Viewpoint: Reducing headcount? How to manage risks from staff cuts
According to a joint survey conducted by the Washington-based National League of Cities, the United States Conference of Mayors and the National Association of Counties, local governments are facing a fiscal crisis that could result in as many as 500,000 job losses. How can municipal and county managers and executives ensure that vital services are maintained with job losses looming in the near future? An effective risk management process could be the answer.
Risk management tools have been used in the private sector for many years. One particularly effective method is the Failure Mode and Effects Analysis (FMEA). A FMEA is a quick way to assess the degree of risk inherent within organizations’ systems. Through collective brainstorming by experienced staff, potential modes of failure are identified within critical processes. Those risks are then assessed using a numerical scale (generally 1-10) to determine the:
- Severity of occurrence (S),
- Likelihood of occurrence (O), and
- Likelihood the occurrence will not be detected by existing controls (D).
The three ratings are then multiplied together to identify a Risk Priority Number (RPN = S x O x D). Process failure modes with a high RPN should be reviewed to determine an appropriate risk management strategy. The most common risk management strategies are:
Accept: Do nothing to change the risk and develop contingencies to be employed if the risk is realized.
Transfer: Make the risk the responsibility of another entity that is better able to manage it.
Mitigate: Manage or monitor the risk with additional controls.
Avoid: Eliminate the risk through process re-design or 100 percent monitoring.
As an example, a city public works department may assess its engineering processes and determine that a failure in the design section could cause the loss of a significant portion of federal funds for a critical infrastructure improvement. Because of recent staffing reductions, the agency determines the likelihood of the event to be high. After analysis of potential risk management strategies, the agency determines the following options are available to address the risk of the failure:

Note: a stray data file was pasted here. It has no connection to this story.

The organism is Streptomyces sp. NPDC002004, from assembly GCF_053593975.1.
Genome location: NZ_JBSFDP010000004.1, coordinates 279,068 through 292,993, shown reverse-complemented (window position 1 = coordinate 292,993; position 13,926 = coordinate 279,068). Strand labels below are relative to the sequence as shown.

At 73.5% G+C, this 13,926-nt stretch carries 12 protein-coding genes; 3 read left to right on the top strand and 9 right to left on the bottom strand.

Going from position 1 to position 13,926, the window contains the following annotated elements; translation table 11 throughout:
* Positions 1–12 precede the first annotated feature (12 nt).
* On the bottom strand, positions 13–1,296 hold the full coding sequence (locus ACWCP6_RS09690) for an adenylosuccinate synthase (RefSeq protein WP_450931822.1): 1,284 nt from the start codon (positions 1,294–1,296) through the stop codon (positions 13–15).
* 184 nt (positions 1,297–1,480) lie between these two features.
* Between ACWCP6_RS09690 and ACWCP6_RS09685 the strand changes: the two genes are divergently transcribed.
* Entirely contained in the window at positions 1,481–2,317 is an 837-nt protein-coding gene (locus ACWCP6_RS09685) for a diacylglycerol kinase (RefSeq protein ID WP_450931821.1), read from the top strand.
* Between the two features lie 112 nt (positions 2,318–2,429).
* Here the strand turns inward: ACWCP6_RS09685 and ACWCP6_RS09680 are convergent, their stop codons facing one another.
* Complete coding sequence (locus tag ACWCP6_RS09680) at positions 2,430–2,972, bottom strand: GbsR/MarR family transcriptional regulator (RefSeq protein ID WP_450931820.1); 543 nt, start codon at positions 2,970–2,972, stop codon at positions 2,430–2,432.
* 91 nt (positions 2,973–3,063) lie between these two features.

1. The agency could accept the risk and develop contingency plans to identify different funding sources for the improvement in the event federal funding is lost.
2. The agency could mitigate the risk with additional controls by hiring engineering consultants as contract employees to help manage the design of the improvement.
3. The agency could transfer the risk to another entity by using a public private partnership.
The decision as to which risk management strategy to deploy will require a great deal of analysis and sound judgment by the team. The benefit of using the FMEA approach is that by assessing the level of risk across the entire department, managers can focus their limited resources on the areas that are most vulnerable, and use data and information as the basis for more effective decisions. A robust risk management process provides local government managers and executives the tools and resources needed to ride out the current economic hurricane while continuing to ensure the integrity of vital services for residents.
Download a free FMEA spreadsheet to evaluate the potential failure of a product or process and its effects. Use the results to determine actions that could eliminate or reduce the occurrence of the potential failure.
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John Baranzelli is ISO Quality Assurance Officer for the Illinois Department of Transportation and is the author of “Making Government Great Again: Mapping the Road to Success with ISO 9001:2008,” available at www.asq.org. A portion of proceeds from the book will benefit the Make a Wish Foundation.